The former Wall Street financier started Global Crossing Ltd., and within a year or so the company was selling space on its high-speed voice and data link. It raised billions of dollars and created a global fiber-optic network.
The vision propelled Winnick and many of his early investors into the realm of the super wealthy. Winnick briefly was known as the richest man in Los Angeles, with an estimated worth of $6 billion.
However, that early promise came to a crashing halt in the face of recession, rising debt, a drop in demand for high-speed data transmission and the collapse of other upstart telecom firms that soured the banking environment.
On Monday, burdened by a $12.4 billion debt, Global Crossing filed for bankruptcy protection in one of the largest corporate failures ever.
Today, lenders that include J.P. Morgan, Merrill Lynch, Citigroup and SBC Communications are scrambling to recover a fraction of their original investments.
Global Crossing spent nearly $15 billion over the last five years to build the most far-reaching and up-to-date fiber network in the world. It spans four continents and 27 countries and claims more than 100,000 customers.
Shareholders helped make Global Crossing a company worth $55 billion in its heyday, greater than General Motors at the time, but are unlikely to recoup anything, the company said. Stock that was once above $60 a share now trades for pennies.
Officials of the Bermuda-based company insist Winnick's strategy of wrapping the globe in 100,000 miles of fiber-optic cable and selling it directly to telecoms and Internet service providers was sound.
"In the last six months, it's almost a perfect storm kind of environment. Everything crashed at once," said Dan Cohrs, Global Crossing's chief financial officer.
Winnick, 54, has never lacked ambition or drive.
The son of a New York entrepreneur whose food services company went bankrupt in the 1960s, Winnick attended Long Island University before joining bond-trading firm Drexel Burnham Lambert.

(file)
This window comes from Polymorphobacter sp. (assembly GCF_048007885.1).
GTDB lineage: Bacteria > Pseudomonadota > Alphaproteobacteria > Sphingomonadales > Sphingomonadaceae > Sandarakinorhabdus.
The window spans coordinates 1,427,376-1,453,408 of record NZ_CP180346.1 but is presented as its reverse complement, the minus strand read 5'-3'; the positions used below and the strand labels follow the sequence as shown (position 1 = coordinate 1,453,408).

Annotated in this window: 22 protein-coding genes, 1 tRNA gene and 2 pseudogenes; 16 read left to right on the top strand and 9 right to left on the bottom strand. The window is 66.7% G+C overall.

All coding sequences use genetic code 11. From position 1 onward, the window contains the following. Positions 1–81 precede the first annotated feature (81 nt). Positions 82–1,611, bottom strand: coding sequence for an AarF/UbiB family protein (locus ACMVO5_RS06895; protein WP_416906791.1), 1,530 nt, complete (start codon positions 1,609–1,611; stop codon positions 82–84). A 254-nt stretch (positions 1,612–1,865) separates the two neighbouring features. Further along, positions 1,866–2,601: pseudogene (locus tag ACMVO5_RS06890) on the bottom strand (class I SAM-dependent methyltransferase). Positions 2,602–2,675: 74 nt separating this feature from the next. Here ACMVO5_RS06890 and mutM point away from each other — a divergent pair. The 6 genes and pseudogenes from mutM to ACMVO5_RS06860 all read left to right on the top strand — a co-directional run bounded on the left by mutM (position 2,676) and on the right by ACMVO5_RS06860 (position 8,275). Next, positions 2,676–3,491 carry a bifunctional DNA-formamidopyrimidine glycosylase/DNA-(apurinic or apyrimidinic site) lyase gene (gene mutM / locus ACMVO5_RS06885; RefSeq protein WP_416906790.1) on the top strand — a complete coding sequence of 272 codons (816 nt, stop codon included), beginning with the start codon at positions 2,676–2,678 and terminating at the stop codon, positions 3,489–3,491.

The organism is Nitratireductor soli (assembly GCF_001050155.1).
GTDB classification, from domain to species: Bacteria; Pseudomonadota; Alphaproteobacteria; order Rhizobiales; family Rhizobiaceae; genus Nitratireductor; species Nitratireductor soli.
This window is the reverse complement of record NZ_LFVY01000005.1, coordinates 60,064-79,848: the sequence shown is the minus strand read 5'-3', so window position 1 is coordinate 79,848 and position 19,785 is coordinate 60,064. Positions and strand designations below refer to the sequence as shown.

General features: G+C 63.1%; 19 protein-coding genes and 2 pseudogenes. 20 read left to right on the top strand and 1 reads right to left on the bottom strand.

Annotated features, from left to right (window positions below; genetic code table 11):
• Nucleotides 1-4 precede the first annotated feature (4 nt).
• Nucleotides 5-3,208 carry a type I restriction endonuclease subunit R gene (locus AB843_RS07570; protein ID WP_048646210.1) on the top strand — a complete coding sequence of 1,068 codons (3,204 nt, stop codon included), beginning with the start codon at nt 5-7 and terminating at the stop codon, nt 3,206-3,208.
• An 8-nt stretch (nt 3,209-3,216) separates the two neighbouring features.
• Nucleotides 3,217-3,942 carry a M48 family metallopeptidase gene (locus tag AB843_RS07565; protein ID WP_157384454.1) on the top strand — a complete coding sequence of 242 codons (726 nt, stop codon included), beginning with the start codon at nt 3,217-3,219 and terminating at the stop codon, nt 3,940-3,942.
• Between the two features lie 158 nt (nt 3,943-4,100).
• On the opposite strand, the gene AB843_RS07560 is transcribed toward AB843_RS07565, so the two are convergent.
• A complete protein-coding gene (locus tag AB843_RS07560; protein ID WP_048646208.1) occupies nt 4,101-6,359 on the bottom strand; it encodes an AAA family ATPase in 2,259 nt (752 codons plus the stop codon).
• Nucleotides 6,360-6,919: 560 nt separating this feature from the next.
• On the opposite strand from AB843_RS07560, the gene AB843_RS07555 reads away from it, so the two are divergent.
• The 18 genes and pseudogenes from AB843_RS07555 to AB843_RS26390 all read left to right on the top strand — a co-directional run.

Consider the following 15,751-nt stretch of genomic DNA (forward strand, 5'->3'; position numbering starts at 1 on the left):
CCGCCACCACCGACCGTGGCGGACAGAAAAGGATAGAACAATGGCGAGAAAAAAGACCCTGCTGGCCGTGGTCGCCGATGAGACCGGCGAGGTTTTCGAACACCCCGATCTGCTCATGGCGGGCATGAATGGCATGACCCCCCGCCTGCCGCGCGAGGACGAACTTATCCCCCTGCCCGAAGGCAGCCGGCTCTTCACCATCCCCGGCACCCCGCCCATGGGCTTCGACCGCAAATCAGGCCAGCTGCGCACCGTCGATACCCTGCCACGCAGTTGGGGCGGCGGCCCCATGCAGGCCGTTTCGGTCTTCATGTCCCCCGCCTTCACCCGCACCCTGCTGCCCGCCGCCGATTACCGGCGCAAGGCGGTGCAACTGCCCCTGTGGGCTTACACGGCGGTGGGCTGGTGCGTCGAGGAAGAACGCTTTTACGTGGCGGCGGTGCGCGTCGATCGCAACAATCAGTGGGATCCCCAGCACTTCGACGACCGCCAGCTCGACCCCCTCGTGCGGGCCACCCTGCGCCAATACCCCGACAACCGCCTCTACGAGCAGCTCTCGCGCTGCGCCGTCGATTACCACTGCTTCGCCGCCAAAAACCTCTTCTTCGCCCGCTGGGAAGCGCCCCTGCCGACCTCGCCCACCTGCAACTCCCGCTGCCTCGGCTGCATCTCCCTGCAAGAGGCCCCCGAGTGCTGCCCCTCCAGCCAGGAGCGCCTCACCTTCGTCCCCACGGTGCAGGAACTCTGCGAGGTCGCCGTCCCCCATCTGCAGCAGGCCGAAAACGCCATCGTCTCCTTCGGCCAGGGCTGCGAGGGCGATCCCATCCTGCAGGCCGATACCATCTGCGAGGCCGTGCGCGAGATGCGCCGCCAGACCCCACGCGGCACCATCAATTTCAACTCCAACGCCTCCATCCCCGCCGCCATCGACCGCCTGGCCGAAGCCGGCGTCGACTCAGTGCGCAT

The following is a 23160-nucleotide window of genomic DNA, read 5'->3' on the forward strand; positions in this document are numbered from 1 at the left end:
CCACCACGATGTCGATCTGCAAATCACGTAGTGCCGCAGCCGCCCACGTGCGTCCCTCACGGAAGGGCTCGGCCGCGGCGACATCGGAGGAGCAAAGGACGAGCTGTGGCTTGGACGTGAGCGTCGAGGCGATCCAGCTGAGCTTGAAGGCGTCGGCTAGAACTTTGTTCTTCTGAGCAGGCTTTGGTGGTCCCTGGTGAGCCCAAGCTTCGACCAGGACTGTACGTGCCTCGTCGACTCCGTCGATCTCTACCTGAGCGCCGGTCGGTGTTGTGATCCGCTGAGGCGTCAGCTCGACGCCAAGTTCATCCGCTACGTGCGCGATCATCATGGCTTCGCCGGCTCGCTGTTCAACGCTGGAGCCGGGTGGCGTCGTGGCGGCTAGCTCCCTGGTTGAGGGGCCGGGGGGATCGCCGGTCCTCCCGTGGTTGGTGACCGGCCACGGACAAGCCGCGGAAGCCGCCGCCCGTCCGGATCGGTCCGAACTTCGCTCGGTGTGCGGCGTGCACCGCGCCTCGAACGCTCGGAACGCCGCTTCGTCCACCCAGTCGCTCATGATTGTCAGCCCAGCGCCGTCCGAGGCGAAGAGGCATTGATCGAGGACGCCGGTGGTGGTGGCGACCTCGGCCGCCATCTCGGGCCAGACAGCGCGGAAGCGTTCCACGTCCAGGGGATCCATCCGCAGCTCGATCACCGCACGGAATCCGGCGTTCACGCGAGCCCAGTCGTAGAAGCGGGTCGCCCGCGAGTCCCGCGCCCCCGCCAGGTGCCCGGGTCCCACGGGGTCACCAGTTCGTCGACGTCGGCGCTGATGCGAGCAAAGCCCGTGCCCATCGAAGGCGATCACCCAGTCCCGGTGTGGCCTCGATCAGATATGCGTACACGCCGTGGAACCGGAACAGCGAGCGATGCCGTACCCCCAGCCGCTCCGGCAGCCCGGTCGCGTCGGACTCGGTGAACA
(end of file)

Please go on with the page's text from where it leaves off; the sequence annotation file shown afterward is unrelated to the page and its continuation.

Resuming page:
At Drexel, he rose to become a top aide to junk bond king Michael Milken, who pleaded guilty to six counts of securities fraud in 1990 and was barred from the securities business for life. He was released from prison in 1993.
Winnick left to start his own investment firm before Drexel collapsed.
In 1998, Winnick paid what is believed to be the highest price ever for a single-family home in the United States. He spent more than $60 million for a four-acre estate in Bel Air, a tony neighborhood in Los Angeles, and then made some $30 million worth of renovations.
"Money's no fun unless you spread it around," he told Business Week in 2000.
Global Crossing went public in August 1998. Within seven months, the stock price hit a peak of $64. Winnick cashed in more than $600 million worth of stock over th next several years.
When the company filed for bankruptcy protection, the shares sold for about 30 cents. The 8 percent of outstanding shares Winnick still owns are worth about $10 million.
In the early days, Global Crossing attracted a distinguished set of investors, including former president George Bush and Terry McAuliffe, chairman of the Democratic National Committee.
Last year, the bloom began fading. Some investors filed suits claiming that Global Crossing and its underwriters illegally pumped up the price of the stock a charge the company has denied.
In the last quarter for which it reported, ended Sept. 30, Global Crossing lost $3.3 billion on revenue of $286 million as demand for high bandwidth cable plummeted still further.
Global Crossing simply never had enough customers to generate the cash needed to carry the massive debt it incurred, said Gerry Kaufhold, principal analyst with Cahners In-Stat Group/MDR, a Scottsdale, Ariz., research firm.
But he thinks a surge in broadband demand lies just around the corner, with services such as video conferencing growing at 50 percent a year.
"They ran out of money one year too soon," he said.
By SIMON AVERY
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